Drug monitoring study (phase IV) of xantinolnicotinate
(Complamin) in general practice

Lehmann E, van der Crone L,
Grobe-Einsler R, Linden M.
Department of Psychiatry,
University of Dusseldorf, Germany.
Pharmacopsychiatry. 1993 Mar;26(2):42-8


For 30 years, xantinolnicotinate has been on the market for the treatment of impaired brain function, i.e., organic brain syndromes of various etiologies. Controlled double-blind phase-III clinical trials have shown that xantinol-nicotinate is an effective drug in the treatment of dementia. Nevertheless, it is also important to assess xantinolnicotinate under routine treatment conditions in order to learn what type of patient is preferably treated, which ADRs can be observed how often, and whether the efficacy claimed by phase III studies can still be seen under routine treatment conditions. Theoretically, the more complex treatment situation in routine practice could lead to major changes in the selection of patients, the type and frequency of ADRs, or efficacy. The treatment of 10,134 patients was monitored in a treatment observation study. Results show that target illnesses are not cases of 'pure dementia', but more complex cases, in which multimorbidity plays an important role, so that the older term 'cerebrovascular insufficiency' seems more appropriate to describe this group of patients. Another interesting group is made up of younger patients suffering from a variety of psycho-organic syndromes. The assessment of therapeutic efficacy, e.g., with the SCAG, shows highly significant improvements during treatment, which are well comparable to those reported in controlled studies. The success of treatment was most expressed in the target symptoms "dizziness", "fatigue", "disturbance of concentration", "affective disorders", and "disturbance of vigilance and vitality". In 87% of these cases, no adverse drug reactions were reported.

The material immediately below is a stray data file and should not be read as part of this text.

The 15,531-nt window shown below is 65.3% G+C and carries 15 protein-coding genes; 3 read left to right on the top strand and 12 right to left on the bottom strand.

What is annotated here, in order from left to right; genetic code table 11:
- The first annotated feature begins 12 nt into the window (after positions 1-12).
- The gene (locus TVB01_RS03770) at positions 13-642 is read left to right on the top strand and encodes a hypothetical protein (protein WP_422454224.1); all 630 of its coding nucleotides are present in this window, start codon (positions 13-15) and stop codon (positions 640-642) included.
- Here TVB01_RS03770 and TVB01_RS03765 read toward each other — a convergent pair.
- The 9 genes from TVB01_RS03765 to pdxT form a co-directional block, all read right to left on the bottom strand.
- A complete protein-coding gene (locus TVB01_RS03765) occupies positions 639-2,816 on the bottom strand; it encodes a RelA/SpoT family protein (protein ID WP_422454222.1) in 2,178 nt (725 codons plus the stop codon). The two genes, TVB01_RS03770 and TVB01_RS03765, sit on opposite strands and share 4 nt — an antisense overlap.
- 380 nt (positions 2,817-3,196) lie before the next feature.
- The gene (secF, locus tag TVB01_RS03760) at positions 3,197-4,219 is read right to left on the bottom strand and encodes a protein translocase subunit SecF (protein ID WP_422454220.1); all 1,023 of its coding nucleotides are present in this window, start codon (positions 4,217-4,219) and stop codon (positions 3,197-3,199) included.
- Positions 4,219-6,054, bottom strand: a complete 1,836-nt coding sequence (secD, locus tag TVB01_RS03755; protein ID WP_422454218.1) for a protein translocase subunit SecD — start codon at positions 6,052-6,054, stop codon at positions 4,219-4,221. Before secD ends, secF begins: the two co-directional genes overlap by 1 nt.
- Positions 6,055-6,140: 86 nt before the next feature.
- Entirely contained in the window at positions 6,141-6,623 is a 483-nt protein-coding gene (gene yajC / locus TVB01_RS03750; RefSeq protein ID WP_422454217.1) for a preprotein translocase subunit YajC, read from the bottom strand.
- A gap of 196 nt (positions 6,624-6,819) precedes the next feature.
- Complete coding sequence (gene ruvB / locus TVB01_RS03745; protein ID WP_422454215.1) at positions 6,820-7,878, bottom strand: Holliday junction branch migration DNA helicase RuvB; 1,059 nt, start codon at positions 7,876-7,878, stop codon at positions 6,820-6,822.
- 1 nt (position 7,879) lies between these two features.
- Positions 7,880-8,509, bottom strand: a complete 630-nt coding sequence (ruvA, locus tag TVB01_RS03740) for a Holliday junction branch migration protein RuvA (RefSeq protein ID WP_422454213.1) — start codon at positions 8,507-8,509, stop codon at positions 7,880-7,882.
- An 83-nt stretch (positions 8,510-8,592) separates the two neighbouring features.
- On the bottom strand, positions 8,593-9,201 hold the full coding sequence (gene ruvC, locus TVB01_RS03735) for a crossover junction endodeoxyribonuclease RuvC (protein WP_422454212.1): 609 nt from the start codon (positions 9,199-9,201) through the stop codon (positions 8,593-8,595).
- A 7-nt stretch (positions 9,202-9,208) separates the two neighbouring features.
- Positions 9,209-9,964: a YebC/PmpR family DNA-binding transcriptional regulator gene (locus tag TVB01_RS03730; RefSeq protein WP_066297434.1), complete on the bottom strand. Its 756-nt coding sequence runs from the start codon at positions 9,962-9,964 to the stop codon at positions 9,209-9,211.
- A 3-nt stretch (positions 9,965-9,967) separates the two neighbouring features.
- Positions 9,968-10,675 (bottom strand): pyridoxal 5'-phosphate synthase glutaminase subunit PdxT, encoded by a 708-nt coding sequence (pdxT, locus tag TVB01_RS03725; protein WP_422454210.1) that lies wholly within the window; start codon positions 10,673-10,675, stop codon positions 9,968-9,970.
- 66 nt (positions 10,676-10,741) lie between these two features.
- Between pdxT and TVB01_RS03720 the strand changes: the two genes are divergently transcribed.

New brain cells
The memory switch?
Dumb-drug euphoria
Growing new brain cells
Xanthinol nicotinate (Complamin)

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